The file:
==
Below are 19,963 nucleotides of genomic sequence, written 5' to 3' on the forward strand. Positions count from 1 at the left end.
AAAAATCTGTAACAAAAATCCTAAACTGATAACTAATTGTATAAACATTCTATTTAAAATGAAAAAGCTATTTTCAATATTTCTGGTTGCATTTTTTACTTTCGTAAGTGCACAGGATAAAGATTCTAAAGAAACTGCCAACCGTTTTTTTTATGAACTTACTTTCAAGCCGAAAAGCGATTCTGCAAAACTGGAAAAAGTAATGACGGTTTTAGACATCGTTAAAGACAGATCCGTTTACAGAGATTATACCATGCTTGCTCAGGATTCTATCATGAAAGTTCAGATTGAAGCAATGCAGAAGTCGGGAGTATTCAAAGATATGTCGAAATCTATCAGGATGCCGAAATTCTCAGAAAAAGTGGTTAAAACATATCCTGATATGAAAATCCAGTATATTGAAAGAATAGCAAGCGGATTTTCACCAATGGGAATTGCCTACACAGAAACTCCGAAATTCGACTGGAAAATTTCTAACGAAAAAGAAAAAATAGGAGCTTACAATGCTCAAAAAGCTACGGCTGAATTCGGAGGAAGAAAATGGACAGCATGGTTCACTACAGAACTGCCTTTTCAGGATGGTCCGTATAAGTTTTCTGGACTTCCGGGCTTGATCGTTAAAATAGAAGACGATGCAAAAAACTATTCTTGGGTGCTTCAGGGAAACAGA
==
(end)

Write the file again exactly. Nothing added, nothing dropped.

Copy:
Below are 19,963 nucleotides of genomic sequence, written 5' to 3' on the forward strand. Positions count from 1 at the left end.
AAAAATCTGTAACAAAAATCCTAAACTGATAACTAATTGTATAAACATTCTATTTAAAATGAAAAAGCTATTTTCAATATTTCTGGTTGCATTTTTTACTTTCGTAAGTGCACAGGATAAAGATTCTAAAGAAACTGCCAACCGTTTTTTTTATGAACTTACTTTCAAGCCGAAAAGCGATTCTGCAAAACTGGAAAAAGTAATGACGGTTTTAGACATCGTTAAAGACAGATCCGTTTACAGAGATTATACCATGCTTGCTCAGGATTCTATCATGAAAGTTCAGATTGAAGCAATGCAGAAGTCGGGAGTATTCAAAGATATGTCGAAATCTATCAGGATGCCGAAATTCTCAGAAAAAGTGGTTAAAACATATCCTGATATGAAAATCCAGTATATTGAAAGAATAGCAAGCGGATTTTCACCAATGGGAATTGCCTACACAGAAACTCCGAAATTCGACTGGAAAATTTCTAACGAAAAAGAAAAAATAGGAGCTTACAATGCTCAAAAAGCTACGGCTGAATTCGGAGGAAGAAAATGGACAGCATGGTTCACTACAGAACTGCCTTTTCAGGATGGTCCGTATAAGTTTTCTGGACTTCCGGGCTTGATCGTTAAAATAGAAGACGATGCAAAAAACTATTCTTGGGTGCTTCAGGGAAACAGA